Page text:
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By Kyle O'Brien | Creative Works Editor

April 25, 2017 | 5 min read

The second annual Tribeca X Award went to a moving short film about a deaf dancer as Chris Fonseca: Keep it Moving, directed by Zachary Heinzerling, took the top spot in New York Monday (April 24) night. The Tribeca X Award highlights excellence in creative, original and authentic storytelling that is sponsored or underwritten by a brand.

The short film took the top honor for its human connection, watching Fonseca and a troupe of deaf dancers feeling the beat and being moved to move. It’s a film everyone can understand and connect with, and the branding is subtle at best.

The announcement was made by jury members Jenna Lyons, creative advisor at J. Crew, and Elli Pariser, chief executive officer at Upworthy, during the 16th annual Tribeca Film Festival presented by AT&T at a celebration and screening of the work, featuring 10 short branded content films.

“There was something special in Keep It Moving that resonated unanimously with the group,” said Lyons. “The message was not only important and poignant – it was expressed with beautiful imagery as well as a unique play on sound that allowed the viewer for a brief moment to possibly imagine what it might be like to live in Chris’ world. It was moving and beautiful as well as inspiring.”

The branded projects chosen as finalists included short films created by acclaimed filmmakers in partnership with a wide-ranging array of brands, including Apple, Beefeater, BMW, Chanel, Diageo North America, Kenzo, Red Bull, Square, Visit Seattle, and Yeti Coolers.

The winner was chosen by a jury that included Joanna Coles, CCO at Hearst; Jae Goodman, co-head and CCO of CAA Marketing, a division of CAA; Tim (Heidecker) & Eric (Wareheim), comedy duo and directors at Prettybird, founders of Abso Lutely; Jenna Lyons, president and creative director of J.Crew; Eli Pariser, CEO of Upworthy; and a proprietary AI solution developed by Celtra, providing quantitative creative analysis based on performance data and insights from hundreds-of-thousands of video advertising campaigns.

Andrew Essex, CEO of Tribeca Enterprises, said it was a pleasure not to have to choose the winner, since all the nominated projects were exceptional, though he did agree with the winning choice.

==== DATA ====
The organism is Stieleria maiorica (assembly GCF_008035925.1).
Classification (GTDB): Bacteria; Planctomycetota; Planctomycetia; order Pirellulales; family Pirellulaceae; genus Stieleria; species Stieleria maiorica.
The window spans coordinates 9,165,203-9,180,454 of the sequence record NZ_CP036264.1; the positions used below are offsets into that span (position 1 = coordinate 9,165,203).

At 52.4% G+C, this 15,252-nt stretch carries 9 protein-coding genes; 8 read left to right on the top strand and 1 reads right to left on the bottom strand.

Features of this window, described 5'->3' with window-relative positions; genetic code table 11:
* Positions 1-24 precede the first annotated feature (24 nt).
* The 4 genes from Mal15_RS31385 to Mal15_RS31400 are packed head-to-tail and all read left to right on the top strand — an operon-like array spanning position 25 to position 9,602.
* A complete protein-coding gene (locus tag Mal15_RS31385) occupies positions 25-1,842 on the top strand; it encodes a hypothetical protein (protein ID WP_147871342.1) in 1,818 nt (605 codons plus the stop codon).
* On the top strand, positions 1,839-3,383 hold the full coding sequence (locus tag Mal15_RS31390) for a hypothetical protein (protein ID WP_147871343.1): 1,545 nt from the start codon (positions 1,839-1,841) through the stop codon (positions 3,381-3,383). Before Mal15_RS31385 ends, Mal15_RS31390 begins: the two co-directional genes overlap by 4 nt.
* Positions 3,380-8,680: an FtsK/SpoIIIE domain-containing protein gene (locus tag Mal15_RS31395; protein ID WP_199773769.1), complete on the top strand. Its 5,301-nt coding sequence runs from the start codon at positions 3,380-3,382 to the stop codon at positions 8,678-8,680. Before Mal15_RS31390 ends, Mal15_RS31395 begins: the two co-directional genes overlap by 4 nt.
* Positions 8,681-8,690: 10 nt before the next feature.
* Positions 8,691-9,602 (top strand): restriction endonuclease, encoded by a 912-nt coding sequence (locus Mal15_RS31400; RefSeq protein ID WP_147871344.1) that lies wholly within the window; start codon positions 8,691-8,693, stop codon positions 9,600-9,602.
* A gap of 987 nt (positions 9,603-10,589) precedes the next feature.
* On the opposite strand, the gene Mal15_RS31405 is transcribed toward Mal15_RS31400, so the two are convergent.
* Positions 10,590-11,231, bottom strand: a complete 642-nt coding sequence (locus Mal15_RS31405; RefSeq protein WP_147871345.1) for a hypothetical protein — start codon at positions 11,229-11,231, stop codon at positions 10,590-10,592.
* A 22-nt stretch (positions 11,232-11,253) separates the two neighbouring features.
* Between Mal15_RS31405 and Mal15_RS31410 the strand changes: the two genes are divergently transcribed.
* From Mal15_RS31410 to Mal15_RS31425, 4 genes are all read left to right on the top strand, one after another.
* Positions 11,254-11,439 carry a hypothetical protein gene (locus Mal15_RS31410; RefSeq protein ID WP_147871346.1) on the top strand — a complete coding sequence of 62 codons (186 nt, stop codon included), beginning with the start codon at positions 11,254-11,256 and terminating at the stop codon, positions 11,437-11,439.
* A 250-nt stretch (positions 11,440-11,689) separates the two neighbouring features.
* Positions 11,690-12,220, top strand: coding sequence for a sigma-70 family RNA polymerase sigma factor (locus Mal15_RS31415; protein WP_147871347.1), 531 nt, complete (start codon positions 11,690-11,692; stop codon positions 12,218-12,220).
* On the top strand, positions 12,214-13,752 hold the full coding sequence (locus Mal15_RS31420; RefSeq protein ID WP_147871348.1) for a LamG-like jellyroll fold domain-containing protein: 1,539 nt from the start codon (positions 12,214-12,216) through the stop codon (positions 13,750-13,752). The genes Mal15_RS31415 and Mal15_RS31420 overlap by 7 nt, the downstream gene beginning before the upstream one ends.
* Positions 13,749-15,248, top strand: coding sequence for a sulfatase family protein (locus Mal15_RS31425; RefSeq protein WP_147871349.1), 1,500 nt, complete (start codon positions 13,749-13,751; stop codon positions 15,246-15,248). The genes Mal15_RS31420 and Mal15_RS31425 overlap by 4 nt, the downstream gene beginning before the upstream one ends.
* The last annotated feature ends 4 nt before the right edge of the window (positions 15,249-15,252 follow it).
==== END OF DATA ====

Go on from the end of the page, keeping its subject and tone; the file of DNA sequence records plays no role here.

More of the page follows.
“It’s an incredibly authentic and human piece of work…wonderful humanity,” he said. He added that brands are now in a unique place to tell stories, especially with the advent of ad blocking, which he thinks is the death of traditional advertising.

“Brands can make the world a better place…because they sit on a disproportionate amount of capital,” said Essex, the former vice chairman and CEO at Droga5.

Luke Atkinson, vice president, Smirnoff Global Communications, accepted the X Award on behalf of parent company Diageo and the filmmakers.

Luke Atkinson of Smirnoff poses with the Tribeca X Award

“We’re in the business of socializing. Smirnoff is an inclusive brand, and it’s a story of inclusivity…we kind of socialized the story,” Atkinson said of the film.

He said that while the longer version of the story doesn’t have any obvious branding, the story of dancing to overcome impediments, and dancing being an inclusive activity, is aligned with Smirnoff. He stated that shorter versions of the film utilize more branding. He also said it’s important that the films the brand chooses to fund and make align with the brand and are authentic.

Another film Diageo is funding is the story of an albino French Congolese DJ who has to overcome persecution and bring people together through his music.

“There are a lot of things (brands) can tell stories about. These are stories of inclusion…poetic, empathetic stories,” he said.

The evening also included a panel discussion, led by senior vice president and publisher of The Atlantic, Haley Romer, with Essex, Atkinson, Kevin Burke of Square, Matevz Klanjsek of Celtra and Prudential VP Alison Lazzaro.

The discussion of branded content found that these types of films help brands connect with people in ways traditional advertising may not. They help unlock business goals and create both business and cultural value.

“We use good tools to inspire people to do good,” said Burke, whose company helped make the film “Yassin Falafel” about a Syrian refugee in Knoxville, Tennessee who realizes his dream of running a falafel sandwich shop thanks to the support of those in his community. The subject of the film Yassin Terou, was in the audience at the awards and inspired plenty of those in attendance.

“It’s not just about selling products, but selling purpose,” said Lazarro.

The panel added that the future of advertising isn’t in the 30-second spot, and brands that adhere to that will be forced into obscurity.

“It forces us to be better storytellers – to move and persuade consumers,” added Burke.

Essex added that there is now so much good content being created that it’s easy to ignore bad content.

“If you’re not interesting, you don’t deserve to be seen,” he said.

Luckily, for all the night’s nominees, they are must-see video. All of them, including the winning film, can be seen on a special section on, created by Atlantic Re:think.

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